Could Halloween Kills Be Delayed Again? Here’s The Latest From Jason Blum

Jamie Lee Curtis in 2018's Halloween

It's currently the middle of October, so Halloween season is in full effect. This month usually comes with a slew of horror movies in theaters, as moviegoers get festival and are treated to some good old fashioned scares. But horror fans were bummed to see that Blumhouse's Halloween Kills was delayed a full calendar year due to the ongoing issues with the pandemic. Some moviegoers are worried that the movie could be delayed again, and now Jason Blum himself as addressed this possibility.

David Gordon Green's 2018 Halloween movie was a record breaking success when it arrived in theaters, leading Blumhouse to green light two more sequels to form a bonafide trilogy. Halloween Kills was completed and mean to arrive in theaters this October, but was delayed a year so that it could hopefully see the same box office success as its predecessor. Jason Blum was recently asked if the movie might be delayed yet another year depending on global health issues, to which he said:

If this is still going on next Halloween? No, we're not holding it. Halloween Kills is coming out next October come hell or high water, vaccine or no vaccine. It is coming out.

Well, that's a relief. Because while Halloween Kills was delayed a full year in order to try and make money for the studio, Blumhouse has no plans to push the highly anticipated slasher back another time. We'll just have to wait and see how the ongoing health crisis pans out, and how that affects the entertainment industry.

Jason Blum's comments to Forbes is sure to excite horror fans who were bummed that Halloween Kills was pushed to 2021. This call was made just a month and change before the highly anticipated sequel was meant to arrive in theaters. And while there are still a handful of scary movies in theaters for Halloween, but Michael Myers will be noticeably absent.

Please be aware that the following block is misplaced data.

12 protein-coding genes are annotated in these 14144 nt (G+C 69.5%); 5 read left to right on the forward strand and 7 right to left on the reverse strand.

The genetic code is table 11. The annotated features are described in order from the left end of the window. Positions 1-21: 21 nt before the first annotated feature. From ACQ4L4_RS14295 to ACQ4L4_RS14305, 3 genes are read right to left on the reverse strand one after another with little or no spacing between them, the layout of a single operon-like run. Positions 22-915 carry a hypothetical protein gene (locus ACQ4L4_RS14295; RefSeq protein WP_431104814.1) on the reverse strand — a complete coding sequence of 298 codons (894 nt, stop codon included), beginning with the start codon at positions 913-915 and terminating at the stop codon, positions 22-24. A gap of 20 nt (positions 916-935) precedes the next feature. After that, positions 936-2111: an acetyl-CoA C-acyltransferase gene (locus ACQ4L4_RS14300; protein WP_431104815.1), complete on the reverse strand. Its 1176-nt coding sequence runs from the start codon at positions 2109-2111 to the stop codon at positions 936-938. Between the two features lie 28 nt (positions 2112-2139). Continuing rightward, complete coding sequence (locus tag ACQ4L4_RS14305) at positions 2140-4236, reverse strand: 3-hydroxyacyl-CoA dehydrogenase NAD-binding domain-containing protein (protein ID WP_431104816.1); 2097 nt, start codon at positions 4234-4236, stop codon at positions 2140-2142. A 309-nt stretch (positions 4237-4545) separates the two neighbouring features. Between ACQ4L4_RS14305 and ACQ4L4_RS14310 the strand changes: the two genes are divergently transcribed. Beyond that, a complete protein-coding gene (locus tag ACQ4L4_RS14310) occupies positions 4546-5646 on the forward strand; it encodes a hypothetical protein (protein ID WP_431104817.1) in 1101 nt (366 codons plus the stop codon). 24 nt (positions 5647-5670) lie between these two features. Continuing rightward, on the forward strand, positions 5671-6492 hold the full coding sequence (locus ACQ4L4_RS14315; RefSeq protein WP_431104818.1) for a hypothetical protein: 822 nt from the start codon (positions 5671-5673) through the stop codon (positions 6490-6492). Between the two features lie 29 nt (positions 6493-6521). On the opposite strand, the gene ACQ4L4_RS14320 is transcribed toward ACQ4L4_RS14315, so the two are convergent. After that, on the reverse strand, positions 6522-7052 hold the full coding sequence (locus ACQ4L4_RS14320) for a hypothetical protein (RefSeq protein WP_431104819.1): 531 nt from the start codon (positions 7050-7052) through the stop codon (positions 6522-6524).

As disappointing as Halloween Kills' delay was for moviegoers, it does make a great deal of sense. The horror genre is known the ability to make a ton of money on a small budget, and 2018's Halloween was no exception. David Gordon Green's debut into the beloved slasher property made a whopping $255.5 million on a budget of around $15 million. And Blumhouse is no doubt hoping for the same success with its pair of upcoming sequels.

While information about Halloween Kills' contents are largely a mystery, anticipation for the slasher sequel has been steadily building since the project was first announced. The upcoming movie will pick up directly after the events of the last movie, with three generations of Strode women having barely survived Michael Myers' return to Haddonfield. The sequel will "unpack" the events of John Carpenter's 1978 original, while uniting all of the survivors from The Shape's first attack on the town.

Regardless of what the movie industry looks like in October of 2021, Jason Blum and company seemingly have every intention of releasing Halloween Kills. It should also be interesting to see if Halloween Ends follows suit the following October. That threequel hasn't been filmed yet, so only time will tell if/when production begins. Will they wait for Halloween Kills to finally hit theaters first? Only time will tell.

Halloween Kills is currently set to arrive in theaters on October 15, 2021. In the meantime, check out our 2021 release list to plan your trips to the movies next year.

Corey Chichizola
Movies Editor

Corey was born and raised in New Jersey. Graduated with degrees theater and literature from Ramapo College of New Jersey. After working in administrative theater for a year in New York, he started as the Weekend Editor at CinemaBlend. He's since been able to work himself up to reviews, phoners, and press junkets-- and is now able to appear on camera with some of his favorite actors... just not as he would have predicted as a kid. He's particularly proud of covering horror franchises like Scream and Halloween, as well as movie musicals like West Side Story. Favorite interviews include Steven Spielberg, Spike Lee, Jamie Lee Curtis, and more.